Monday, June 28, 2010

More on oxygen

Oxygen in the air surrounds us and we breathe it. I want to tell you what our bodies do with it. It is picked up by the blood from our lungs and is passed to all parts of the body where it is used to create energy. This enables our body cells to function. Energy is stored in the cell as a chemical substance known as ATP.Its production can roughly be compared with charging a battery. It is created automatically in proportion to its use, so the "battery" is constantly being "charged" and "discharged".

A car burns gasoline for fuel. Our bodies use glucose, the sugar that is derived by chemical mechanisms from all simple sugars. It has to be processed, as shown in this simple equation: glucose + oxygen + vitamins (and some minerals) = energy. This is a chemical process and production of energy is limited by (a) lack of fuel (starvation), lack of oxygen (suffocation) or lack of vitamins and the necessary minerals (malnutrition). Our bodies and particularly our brains become energy deficient and we are unable to function properly.

If too much gasoline and not enough oxygen goes into a car engine, the engine runs badly and black smoke in the exhaust is produced. This is because the gasoline is not completely burned. That is what happens to us when we take in foods that do not have enough vitamin/mineral content. We do not produce smoke, of course, but our bodies produce acids that are passed out through the urine. This is a common form of malnutrition in the U.S. today.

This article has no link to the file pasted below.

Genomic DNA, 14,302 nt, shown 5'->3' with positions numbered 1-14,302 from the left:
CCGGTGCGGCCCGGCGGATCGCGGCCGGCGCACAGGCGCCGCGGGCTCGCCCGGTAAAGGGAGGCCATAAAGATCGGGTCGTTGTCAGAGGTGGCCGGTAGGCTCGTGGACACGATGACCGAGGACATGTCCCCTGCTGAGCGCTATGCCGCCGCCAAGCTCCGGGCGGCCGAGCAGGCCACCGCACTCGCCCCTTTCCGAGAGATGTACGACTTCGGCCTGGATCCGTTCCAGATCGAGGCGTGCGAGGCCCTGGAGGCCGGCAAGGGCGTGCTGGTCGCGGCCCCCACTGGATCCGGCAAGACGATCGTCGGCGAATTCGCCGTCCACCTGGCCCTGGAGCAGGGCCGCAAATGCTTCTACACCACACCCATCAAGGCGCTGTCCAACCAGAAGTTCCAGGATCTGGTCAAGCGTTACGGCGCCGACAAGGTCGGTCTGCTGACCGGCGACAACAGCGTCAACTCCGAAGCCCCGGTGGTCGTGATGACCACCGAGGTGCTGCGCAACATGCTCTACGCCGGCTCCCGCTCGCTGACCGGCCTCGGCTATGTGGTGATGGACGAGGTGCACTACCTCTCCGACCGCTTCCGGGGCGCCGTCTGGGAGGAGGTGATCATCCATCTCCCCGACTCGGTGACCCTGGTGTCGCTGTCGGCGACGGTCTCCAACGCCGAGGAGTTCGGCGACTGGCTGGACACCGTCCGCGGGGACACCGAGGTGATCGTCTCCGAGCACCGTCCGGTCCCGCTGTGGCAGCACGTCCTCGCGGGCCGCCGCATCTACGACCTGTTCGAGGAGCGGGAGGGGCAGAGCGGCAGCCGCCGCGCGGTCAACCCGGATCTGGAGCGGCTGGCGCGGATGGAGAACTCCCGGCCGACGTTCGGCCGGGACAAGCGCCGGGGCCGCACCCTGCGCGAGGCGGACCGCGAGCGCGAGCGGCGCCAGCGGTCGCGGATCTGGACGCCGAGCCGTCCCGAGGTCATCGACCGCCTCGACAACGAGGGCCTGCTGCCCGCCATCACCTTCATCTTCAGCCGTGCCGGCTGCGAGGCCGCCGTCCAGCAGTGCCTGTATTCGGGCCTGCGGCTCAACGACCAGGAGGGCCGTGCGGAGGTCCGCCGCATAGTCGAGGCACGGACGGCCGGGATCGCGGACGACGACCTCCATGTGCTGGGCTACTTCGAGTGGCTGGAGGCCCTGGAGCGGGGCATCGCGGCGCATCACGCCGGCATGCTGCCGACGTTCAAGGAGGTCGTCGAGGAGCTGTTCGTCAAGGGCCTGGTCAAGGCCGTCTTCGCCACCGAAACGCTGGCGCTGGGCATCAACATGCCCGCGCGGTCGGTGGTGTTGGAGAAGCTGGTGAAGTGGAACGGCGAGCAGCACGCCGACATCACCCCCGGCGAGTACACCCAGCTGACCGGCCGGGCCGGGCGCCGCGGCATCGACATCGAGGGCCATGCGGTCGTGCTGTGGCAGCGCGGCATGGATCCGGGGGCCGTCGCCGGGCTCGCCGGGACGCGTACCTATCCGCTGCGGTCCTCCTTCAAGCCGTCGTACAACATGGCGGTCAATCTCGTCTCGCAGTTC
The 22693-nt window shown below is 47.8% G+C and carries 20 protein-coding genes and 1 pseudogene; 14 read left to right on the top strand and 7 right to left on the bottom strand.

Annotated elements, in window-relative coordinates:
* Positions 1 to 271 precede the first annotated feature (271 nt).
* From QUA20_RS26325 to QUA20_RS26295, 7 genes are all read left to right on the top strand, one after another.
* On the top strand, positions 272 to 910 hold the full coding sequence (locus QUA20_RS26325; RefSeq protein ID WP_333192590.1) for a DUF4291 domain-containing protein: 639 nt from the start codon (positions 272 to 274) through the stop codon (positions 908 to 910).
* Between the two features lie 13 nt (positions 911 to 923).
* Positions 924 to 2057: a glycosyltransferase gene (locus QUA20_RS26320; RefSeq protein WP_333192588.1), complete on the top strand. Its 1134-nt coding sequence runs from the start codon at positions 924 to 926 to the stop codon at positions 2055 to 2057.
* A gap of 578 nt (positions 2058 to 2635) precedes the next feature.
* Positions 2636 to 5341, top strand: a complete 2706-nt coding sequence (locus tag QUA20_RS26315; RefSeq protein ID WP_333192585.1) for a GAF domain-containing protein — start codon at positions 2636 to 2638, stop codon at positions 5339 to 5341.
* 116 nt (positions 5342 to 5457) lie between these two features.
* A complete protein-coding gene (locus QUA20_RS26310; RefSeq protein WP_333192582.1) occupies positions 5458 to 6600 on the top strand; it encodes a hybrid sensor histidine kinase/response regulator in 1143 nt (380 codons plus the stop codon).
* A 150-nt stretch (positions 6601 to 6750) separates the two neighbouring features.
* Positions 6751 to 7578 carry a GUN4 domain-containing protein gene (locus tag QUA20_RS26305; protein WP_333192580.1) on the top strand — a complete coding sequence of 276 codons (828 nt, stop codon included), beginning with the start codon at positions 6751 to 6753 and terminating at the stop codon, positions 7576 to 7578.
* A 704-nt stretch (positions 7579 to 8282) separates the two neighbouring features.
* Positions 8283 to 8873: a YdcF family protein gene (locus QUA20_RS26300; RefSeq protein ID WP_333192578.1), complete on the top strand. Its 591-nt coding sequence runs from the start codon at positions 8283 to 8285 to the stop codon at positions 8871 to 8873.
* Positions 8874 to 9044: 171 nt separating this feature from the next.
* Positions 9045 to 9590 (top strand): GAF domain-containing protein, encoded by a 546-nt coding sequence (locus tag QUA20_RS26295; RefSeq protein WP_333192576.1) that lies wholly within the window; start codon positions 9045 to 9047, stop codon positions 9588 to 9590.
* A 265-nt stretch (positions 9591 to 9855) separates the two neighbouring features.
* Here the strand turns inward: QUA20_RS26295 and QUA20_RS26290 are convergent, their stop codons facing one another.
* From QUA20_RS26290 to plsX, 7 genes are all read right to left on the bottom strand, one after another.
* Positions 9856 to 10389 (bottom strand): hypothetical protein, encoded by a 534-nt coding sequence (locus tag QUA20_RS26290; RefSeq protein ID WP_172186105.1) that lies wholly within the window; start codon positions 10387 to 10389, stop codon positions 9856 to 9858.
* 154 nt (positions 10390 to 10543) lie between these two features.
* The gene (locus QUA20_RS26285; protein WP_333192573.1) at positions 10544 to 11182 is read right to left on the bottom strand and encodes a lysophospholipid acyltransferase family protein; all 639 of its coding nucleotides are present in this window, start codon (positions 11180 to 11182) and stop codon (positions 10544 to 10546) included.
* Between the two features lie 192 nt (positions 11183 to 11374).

We have known for years that certain diseases occur if we have food that is lacking in vitamins, but it has been generally accepted that these diseases no longer occur because the vitamin/mineral content is normal. Unfortunately, this is not true and people are becoming ill because they do not know this. Modern doctors have come to accept that vitamin deficiency does not exist in people who are adequately fed and look for other causes of the symptoms.You can begin to see that is why this blog is entitled "Oxygen, the spark of life".

For thousands of years a disease known as beriberi has existed, particularly in Eastern cultures where rice is the staple diet. We have long known that this disease is caused by vitamin B1 deficiency in people that are taking too much carbohydrate in their diet. Brown rice is the grain surrounded by a cusp that contains the vitamins necessary for processing it in the body. White rice is starch with the cusp removed and we now know that beriberi occurred when white rice was being consumed. Starch is broken down in the body to glucose. A recent paper written in Japan reported 17 adolescents that had beriberi as a result of drinking too many carbonated sweet drinks as they gathered together at the soda fountain.

In my next post, I will show how vitamin B1 deficiency is related to our huge intake of sugar in its so many different forms.

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